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There Goes the Hood

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Cess Silvera might be the visionary, but it's Frankel, a 28-year-old assistant director from Boca Raton, who does the dirty work. Armed with a bachelor's degree in film theory from Florida Atlantic University, she's worked on eight feature films and "countless music videos" and has a recurring gig with Miami Ink.

Frankel says that, although fewer films are shot in Florida (about 70 per year) than in New York or L.A., work exists for anyone who builds a good reputation and hustles. The weather holds year-round, so there are no delays while snow melts. And because it's a right-to-work state, Florida appeals to moviemakers who've been financially drained elsewhere by unions. Though production workers won't get rich, Frankel says, "there's a camaraderie that you can't replicate. I'm surrounded by amazing, creative people. When you're together 18 hours a day, you become like family."

Turning back to the job at hand, she says peremptorily into her headpiece, "Let me know when the cameras are set."

Silvera pipes up to admonish Stringbean, Lunch Money, and Chadd when they don't muster the energy for the umpteenth take of a scene. "Stop partying and staying up late!" he commands. "No alcohol. No drugs. Plus, stop jacking off!" He laughs at himself, then gets serious again as he channels all the directorly wisdom he's soaked up over the years. "Either drive the scene or get out of the scene. A scene is only as strong as its weakest fucking actor!" Then he softens up: "OK, that's my little pep talk."

A whole day of shooting might translate to five minutes on the screen. The crew must wait for a cloud to pass. A take has to be redone when a train whistles in the background. And again when Lunch Money holds an apple in his right hand instead of his left. Silvera whines, "I want to go ho-o-o-ome. I want this torture to end."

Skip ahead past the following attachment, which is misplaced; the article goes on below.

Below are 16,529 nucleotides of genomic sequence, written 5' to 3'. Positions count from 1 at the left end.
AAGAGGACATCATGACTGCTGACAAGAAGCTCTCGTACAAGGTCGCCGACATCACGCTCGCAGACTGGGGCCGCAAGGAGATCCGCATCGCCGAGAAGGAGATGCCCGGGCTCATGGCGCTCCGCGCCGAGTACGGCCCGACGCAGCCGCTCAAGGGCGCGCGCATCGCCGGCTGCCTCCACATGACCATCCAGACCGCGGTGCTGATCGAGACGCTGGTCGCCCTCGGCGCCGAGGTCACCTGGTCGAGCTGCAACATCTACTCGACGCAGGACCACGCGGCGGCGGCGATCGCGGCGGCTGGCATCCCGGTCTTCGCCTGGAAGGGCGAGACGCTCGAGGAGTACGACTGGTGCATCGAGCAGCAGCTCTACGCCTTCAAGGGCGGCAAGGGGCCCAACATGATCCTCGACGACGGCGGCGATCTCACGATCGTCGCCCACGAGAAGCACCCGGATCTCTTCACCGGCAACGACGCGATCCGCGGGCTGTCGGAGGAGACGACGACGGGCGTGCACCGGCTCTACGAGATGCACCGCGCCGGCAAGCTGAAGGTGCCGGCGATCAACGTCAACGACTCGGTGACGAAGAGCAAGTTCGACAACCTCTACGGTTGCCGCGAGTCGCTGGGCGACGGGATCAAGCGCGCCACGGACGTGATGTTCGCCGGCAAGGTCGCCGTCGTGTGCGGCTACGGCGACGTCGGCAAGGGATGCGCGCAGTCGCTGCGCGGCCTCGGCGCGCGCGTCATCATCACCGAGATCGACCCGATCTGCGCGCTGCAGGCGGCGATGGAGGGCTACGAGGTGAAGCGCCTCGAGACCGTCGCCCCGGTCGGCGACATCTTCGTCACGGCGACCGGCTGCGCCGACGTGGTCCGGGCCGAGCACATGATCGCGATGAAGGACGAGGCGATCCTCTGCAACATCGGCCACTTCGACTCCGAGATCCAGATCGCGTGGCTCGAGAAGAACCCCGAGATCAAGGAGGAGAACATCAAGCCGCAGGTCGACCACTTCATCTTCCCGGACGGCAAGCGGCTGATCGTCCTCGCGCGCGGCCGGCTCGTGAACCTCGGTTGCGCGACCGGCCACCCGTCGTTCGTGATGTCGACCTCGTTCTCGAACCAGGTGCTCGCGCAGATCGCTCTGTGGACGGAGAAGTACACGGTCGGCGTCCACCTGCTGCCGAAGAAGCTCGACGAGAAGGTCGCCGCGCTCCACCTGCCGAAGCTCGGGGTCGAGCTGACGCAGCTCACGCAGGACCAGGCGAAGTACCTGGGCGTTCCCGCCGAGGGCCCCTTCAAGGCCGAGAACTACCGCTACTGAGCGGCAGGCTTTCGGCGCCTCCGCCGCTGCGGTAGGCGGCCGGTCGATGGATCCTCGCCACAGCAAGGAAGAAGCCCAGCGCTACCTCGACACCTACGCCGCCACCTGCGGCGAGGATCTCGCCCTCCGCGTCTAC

Frankel overrides him: "All set... Roll sound... Roll cameras... Lock it up!"

One of the producers had said that today would be a good day to come check out the filming, considering that it would be an exciting scene with cops.

Two white police officers sit in their car on Sistrunk, near the Bashful Arms apartments, around the corner from the Blue Goose Beer Saloon. Their lights are flashing, and they wear thick bulletproof vests that pop out from under their uniforms like life preservers. Behind black sunglasses, they look like overinflated Terminators.

But no, they are not in the movie. They just finished a real-live bust and are overseeing the confiscation of a car that is being reeled onto a tow truck.

"What is the movie about anyway?" they ask humorlessly.

Told that it is a comedy in the style of Friday, one officer says dryly, "Well, they picked the right neighborhood, because this is a comedy."

Film set or not, this is still the hood, they warn. "Be careful," they say. "Hold your bag tight to your chest. Even in daylight." They have failed to get caught up in the neighborhood zeitgeist.

Some of Sistrunk's tougher real-life personalities are a hard sell as well. One muumuued lady on a balcony isn't going to let some uppity Hollywood people boss her around, no matter how nicely they ask her to get out of the shot.

"Hey, beautiful! I'm beggin' you!" Silvera yells to her. When she doesn't budge, he expertly dispatches a crew member to strike up a conversation with her, so even if she's in the frame, at least she won't be staring at the camera.

Local kids and families gather around the steps of a housing complex. One man takes advantage of these invaders from L.A. and peddles mangoes for $1 apiece. A 13-year-old girl watches from the hood of a car. She can't wait to see the movie — but she breaks the news that in real life, there aren't really any skaters in Sistrunk.

Then comes a voice: "Bloodclaaaaat!"

Anyone familiar with Jamaican curse words knows that bloodclaat — or its cousin, bumbaclaat — is an insult you utter only when you want to get your ass beat or your mouth washed out with soap. (For literal meaning, refer to a used tampon.)

"Bloodclaaaaat!" a skinny Rasta dude yells as he zooms down the street on an old-school silver moped, chasing Stringbean, Lunch Money, and Chadd on their skateboards. Spectators laugh at the sight — ridiculous and awesome at the same time. The man on the moped sports a crocheted red, yellow, and green hat on his head, his crinkly hair puffing out the back in a ponytail. He wears silly red boots, a bright green shirt, and — the kicker — a neckerchief.

A girl watching the scene drops her jaw and says of his outfit: "Are you serious?"

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Deirdra Funcheon

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